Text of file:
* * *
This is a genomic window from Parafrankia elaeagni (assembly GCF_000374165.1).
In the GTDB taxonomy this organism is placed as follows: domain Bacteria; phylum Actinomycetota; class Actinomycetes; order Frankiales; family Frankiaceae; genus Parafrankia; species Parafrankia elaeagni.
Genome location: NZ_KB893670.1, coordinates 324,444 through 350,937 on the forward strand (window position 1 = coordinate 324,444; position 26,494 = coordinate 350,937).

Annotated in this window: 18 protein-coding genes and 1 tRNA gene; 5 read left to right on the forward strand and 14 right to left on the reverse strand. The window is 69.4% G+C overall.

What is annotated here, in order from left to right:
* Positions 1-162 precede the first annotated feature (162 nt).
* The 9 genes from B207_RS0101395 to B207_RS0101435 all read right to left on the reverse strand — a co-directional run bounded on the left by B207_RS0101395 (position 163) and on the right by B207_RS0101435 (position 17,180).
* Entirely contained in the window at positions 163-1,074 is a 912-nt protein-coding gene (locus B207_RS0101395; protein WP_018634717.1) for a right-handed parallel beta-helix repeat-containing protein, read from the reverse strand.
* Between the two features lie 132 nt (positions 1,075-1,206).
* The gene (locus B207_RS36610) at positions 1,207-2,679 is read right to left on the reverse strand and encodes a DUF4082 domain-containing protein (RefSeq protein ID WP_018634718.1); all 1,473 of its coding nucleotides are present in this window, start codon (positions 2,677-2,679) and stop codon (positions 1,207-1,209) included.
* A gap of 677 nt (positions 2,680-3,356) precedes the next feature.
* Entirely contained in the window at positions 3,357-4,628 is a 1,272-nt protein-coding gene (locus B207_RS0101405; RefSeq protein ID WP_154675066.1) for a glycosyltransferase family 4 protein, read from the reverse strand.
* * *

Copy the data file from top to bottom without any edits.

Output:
This is a genomic window from Parafrankia elaeagni (assembly GCF_000374165.1).
In the GTDB taxonomy this organism is placed as follows: domain Bacteria; phylum Actinomycetota; class Actinomycetes; order Frankiales; family Frankiaceae; genus Parafrankia; species Parafrankia elaeagni.
Genome location: NZ_KB893670.1, coordinates 324,444 through 350,937 on the forward strand (window position 1 = coordinate 324,444; position 26,494 = coordinate 350,937).

Annotated in this window: 18 protein-coding genes and 1 tRNA gene; 5 read left to right on the forward strand and 14 right to left on the reverse strand. The window is 69.4% G+C overall.

What is annotated here, in order from left to right:
* Positions 1-162 precede the first annotated feature (162 nt).
* The 9 genes from B207_RS0101395 to B207_RS0101435 all read right to left on the reverse strand — a co-directional run bounded on the left by B207_RS0101395 (position 163) and on the right by B207_RS0101435 (position 17,180).
* Entirely contained in the window at positions 163-1,074 is a 912-nt protein-coding gene (locus B207_RS0101395; protein WP_018634717.1) for a right-handed parallel beta-helix repeat-containing protein, read from the reverse strand.
* Between the two features lie 132 nt (positions 1,075-1,206).
* The gene (locus B207_RS36610) at positions 1,207-2,679 is read right to left on the reverse strand and encodes a DUF4082 domain-containing protein (RefSeq protein ID WP_018634718.1); all 1,473 of its coding nucleotides are present in this window, start codon (positions 2,677-2,679) and stop codon (positions 1,207-1,209) included.
* A gap of 677 nt (positions 2,680-3,356) precedes the next feature.
* Entirely contained in the window at positions 3,357-4,628 is a 1,272-nt protein-coding gene (locus B207_RS0101405; RefSeq protein ID WP_154675066.1) for a glycosyltransferase family 4 protein, read from the reverse strand.